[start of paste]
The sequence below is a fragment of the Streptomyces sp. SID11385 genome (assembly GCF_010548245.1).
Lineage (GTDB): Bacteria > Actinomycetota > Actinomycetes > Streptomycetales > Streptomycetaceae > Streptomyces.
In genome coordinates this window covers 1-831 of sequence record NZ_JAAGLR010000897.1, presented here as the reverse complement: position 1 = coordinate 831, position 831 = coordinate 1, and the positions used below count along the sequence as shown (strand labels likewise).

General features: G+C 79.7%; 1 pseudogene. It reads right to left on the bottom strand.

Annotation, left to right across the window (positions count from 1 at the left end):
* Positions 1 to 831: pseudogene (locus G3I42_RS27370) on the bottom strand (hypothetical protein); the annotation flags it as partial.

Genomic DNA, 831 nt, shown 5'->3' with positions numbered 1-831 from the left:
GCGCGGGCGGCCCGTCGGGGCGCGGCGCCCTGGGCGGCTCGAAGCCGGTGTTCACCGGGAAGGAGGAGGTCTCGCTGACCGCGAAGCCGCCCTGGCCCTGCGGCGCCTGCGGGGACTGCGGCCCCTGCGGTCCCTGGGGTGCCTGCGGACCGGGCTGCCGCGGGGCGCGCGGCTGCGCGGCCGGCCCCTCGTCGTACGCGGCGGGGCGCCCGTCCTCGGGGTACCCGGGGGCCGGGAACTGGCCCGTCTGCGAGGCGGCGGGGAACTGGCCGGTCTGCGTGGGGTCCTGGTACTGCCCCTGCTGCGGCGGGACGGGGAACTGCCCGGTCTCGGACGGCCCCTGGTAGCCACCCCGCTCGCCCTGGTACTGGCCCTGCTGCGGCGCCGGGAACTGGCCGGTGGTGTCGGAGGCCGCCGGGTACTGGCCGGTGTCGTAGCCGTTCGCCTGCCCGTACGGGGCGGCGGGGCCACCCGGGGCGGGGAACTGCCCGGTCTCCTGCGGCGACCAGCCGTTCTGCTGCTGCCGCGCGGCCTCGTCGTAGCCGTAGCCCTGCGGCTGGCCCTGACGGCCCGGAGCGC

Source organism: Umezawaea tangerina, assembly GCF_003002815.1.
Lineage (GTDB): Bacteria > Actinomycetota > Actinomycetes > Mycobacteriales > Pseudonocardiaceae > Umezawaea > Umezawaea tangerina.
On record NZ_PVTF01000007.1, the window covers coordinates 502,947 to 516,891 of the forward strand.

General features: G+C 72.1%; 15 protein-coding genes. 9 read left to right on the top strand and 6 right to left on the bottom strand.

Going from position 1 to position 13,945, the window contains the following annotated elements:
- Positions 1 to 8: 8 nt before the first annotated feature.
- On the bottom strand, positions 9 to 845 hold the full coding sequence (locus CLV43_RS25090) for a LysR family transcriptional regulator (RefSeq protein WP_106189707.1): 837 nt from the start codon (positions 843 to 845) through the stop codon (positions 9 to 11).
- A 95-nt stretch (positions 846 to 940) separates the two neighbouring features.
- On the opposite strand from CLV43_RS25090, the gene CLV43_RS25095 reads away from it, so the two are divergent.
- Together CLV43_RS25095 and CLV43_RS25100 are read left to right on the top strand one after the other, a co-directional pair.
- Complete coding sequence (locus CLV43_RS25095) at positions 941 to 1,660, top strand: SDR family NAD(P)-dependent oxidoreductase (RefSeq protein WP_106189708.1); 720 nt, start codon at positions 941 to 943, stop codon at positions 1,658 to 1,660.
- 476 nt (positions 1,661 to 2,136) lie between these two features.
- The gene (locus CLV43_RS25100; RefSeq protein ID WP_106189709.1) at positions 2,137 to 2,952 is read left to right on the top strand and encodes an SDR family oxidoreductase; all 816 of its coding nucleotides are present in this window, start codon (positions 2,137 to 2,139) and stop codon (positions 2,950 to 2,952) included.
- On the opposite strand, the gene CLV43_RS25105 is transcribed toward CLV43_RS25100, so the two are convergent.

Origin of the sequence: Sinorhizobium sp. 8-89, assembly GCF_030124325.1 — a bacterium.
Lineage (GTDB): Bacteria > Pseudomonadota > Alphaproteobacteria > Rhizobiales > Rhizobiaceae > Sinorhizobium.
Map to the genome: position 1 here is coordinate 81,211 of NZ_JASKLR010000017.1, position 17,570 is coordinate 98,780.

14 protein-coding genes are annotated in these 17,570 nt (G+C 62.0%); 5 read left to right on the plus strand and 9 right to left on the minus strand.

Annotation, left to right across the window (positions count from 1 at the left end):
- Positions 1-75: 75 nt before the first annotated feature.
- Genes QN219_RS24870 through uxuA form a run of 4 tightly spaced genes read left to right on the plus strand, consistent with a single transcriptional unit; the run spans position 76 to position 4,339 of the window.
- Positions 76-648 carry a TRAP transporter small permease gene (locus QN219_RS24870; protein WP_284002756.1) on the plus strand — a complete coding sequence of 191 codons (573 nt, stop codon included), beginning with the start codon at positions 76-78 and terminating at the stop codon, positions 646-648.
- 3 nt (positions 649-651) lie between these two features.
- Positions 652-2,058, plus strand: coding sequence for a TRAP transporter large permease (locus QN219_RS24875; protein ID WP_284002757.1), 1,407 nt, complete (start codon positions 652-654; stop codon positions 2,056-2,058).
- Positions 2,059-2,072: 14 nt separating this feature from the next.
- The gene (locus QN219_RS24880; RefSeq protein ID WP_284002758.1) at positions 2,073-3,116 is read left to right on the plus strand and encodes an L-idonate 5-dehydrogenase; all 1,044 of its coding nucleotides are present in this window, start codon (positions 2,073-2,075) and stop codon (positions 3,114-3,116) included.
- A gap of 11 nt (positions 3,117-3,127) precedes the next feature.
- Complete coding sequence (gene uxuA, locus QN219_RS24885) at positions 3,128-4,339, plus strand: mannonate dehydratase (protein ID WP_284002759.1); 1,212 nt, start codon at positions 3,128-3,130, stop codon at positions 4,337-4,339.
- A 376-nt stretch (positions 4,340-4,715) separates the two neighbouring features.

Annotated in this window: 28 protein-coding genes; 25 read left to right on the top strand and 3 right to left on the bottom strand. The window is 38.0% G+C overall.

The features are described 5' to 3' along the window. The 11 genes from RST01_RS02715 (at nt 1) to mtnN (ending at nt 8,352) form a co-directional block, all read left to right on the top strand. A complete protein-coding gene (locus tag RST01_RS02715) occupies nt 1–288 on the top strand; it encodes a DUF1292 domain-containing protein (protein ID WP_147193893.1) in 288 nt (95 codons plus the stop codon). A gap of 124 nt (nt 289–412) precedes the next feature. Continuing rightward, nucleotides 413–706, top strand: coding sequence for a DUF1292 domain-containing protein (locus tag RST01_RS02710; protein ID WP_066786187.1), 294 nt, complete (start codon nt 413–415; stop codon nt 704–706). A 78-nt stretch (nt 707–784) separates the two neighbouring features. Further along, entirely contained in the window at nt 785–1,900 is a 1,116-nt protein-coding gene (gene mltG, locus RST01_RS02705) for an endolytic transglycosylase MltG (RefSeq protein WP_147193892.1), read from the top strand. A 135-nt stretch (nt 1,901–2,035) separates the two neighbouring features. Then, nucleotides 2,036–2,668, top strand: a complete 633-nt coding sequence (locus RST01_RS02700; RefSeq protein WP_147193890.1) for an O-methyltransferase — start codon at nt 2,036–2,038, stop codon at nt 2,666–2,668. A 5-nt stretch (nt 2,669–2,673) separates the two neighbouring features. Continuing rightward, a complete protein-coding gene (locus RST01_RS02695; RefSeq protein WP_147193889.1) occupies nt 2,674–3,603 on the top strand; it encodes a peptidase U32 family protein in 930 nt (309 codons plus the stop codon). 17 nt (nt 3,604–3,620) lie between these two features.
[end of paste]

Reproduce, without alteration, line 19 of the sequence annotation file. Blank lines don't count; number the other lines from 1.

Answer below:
- Complete coding sequence (locus CLV43_RS25095) at positions 941 to 1,660, top strand: SDR family NAD(P)-dependent oxidoreductase (RefSeq protein WP_106189708.1); 720 nt, start codon at positions 941 to 943, stop codon at positions 1,658 to 1,660.